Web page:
Wikipedia's definition of soap opera is obviously flawed. If it was a perfect definition of soap opera you wouldn't have any questions about which shows are soap opera and which are not.
Of course, it's much easier to see that a definition is flawed than to to come up with a better definition and very hard to come up with a flawless definition (or to be able to tell whether a definition is flawed or flawless).
So let's start with Wikipedia's definition of soap opera and change it a little.
Wikipedia's definition of soap operas is:
A soap opera is an ongoing drama serial on television or radio, featuring the lives of many characters and their familial, platonic and intimate relationships. The term soap opera originated from radio dramas being sponsored by soap manufacturers.
So I might change the definition to something like this:
A soap opera is an ongoing drama serial on television or radio, primarily featuring the day to day lives of many characters, who are more or less ordinary people, and their familial, platonic and intimate relationships, in more or less ordinary situations, and created to be primarily an example of the soap opera genre. The term soap opera originated from radio dramas being sponsored by soap manufacturers.
I added primarily to show the main focus of a typical soap opera, and I emphasized that the characters and the situations they are in are more or less ordinary - in some soap operas more or less ordinary than in others.
In recent decades more and more dramatic programs in the USA have become more serialized and less episodic. Thus they come to resemble soap operas in some ways. But those shows are often primarily intended to be examples of the crime, fantasy, historical, horror, medical, police, suspense, spy, science fiction, western, etc. genres, and not primarily soap operas.
I added "created to be primarily an example of the soap opera genre." to help distinguish shows that could be considered "true" soap operas from other shows, shows that are like soap operas but are primarily examples of other genres like crime, fantasy, historical, horror, medical, police, suspense, spy, science fiction, western, etc.
For example, most Star Trek series are episodic, with each episode being a separate story. In fact, I favor the theory that most episodes of most Star Trek series happen in alternate universes of their own, separate from the alternate universes of other episodes within their series.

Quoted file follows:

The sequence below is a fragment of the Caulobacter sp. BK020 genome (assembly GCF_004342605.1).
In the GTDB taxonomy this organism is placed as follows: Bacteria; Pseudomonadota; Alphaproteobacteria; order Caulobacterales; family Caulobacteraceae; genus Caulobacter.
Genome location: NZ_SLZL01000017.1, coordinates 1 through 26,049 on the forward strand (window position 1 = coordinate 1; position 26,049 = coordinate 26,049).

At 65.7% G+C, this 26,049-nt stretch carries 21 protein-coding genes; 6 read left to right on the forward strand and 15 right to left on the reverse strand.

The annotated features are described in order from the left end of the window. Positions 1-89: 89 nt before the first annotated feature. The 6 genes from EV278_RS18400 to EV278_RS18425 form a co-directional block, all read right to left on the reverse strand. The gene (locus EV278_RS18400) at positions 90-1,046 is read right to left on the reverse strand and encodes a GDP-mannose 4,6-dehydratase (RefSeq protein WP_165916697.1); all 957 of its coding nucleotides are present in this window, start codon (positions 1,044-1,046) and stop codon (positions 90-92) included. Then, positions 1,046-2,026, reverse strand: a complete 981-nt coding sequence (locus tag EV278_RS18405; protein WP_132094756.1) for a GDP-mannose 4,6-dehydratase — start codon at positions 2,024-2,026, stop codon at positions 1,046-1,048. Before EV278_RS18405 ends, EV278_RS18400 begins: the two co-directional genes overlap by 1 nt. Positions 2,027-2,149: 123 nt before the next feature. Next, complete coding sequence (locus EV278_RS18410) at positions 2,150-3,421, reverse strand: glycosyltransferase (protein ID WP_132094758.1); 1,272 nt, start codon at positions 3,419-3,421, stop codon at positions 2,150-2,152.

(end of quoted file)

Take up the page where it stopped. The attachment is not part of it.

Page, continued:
But a number of Star Trek series had continuing story arcs spread out over a few or sometimes many episodes and thus seemed much more serialized than the original Star Trek and more like soap operas than like pure episodic shows. But they differ from soap operas in being partially episodic and partially serialized instead of totally serialized, and by being primarily science fiction space opera shows where the characters are in situations which are certainly not ordinary for the viewers in the present and often get highly unusual even for the future society the future characters live in.
The main focus of even the most serialized Star Trek series is science fiction space opera type events, and the day to day daily activities of ordinary people, even the ordinary people of a future society, are not the prime focus, as they would be in a true science fiction soap opera.
Each season of 24 (2001-2010) was extremely serialized, telling of events in a 24 hour period in a series of hour long episodes. But 24 (2001-2010) was about political intrigue, action, counter terrorism, espionage, etc., and 24 (2001-2010) is described as "an American action drama television series" in Wikipedia,not as a soap opera.
One important method of telling a soap opera is its broadcast schedule. In the USA a prime time soap opera, like Dallas, would broadcast first run episodes once a week for about twenty odd weeks each year, and have reruns the other weeks of the year, with a schedule very similar to those of prime time shows that are not soap operas. But daytime soap operas tend to broadcast first run episodes five days a week, 52 weeks a year, with no reruns.
Some soap operas were broadcast live, and so viewers got to see every production blooper made in every episode, though that is not a characteristic of prime time soap operas.
And genres are not exclusive. It is perfectly possible for a series to be an example of two or more genres at once.
A famous example is Dark Shadows (1966-1971), mentioned by Raj in his comment, a daytime soap opera that can also be considered an example of the suspense genre, sometimes the crime genre (a lot of crimes were committed), sometimes fantasy (there was a lot of magic), horror (vampires and werewolves, etc.), science fiction (time travel and alternate universes, etc.), and historical (characters traveled to past centuries and stayed there for months at a time), etc.
Or some people might claim that Dark Shadows (1966-1971) was an example of the Dark Shadows genre, being a genre to itself.
Another soap opera example is Passions (1999-2008) which was a soap opera with strong supernatural elements. One of the main characters was a witch, Tabitha, who was so powerful that she brought a doll, Timmy, to life, & he become another character on the show.
(curiously, according to this site, Passions (1999-2008) is in the same fictional universe - imaginatively labeled as Group 10 - as a few other series, including all the Star Trek series.)
Another famous example is Get Smart (1965-1970), a situation comedy which was also a spy series. The protagonists were in deadly danger in almost every episode, and killed a lot of people, which is very unusual for a situation comedy.
So it is possible for a series to be both a soap opera and a horse opera, a soap opera and a space opera, a soap opera and a spy drama, a soap opera and a medical show, etc., etc., and some people may be able to suggest a number of examples of such hybrid, multi-genre series.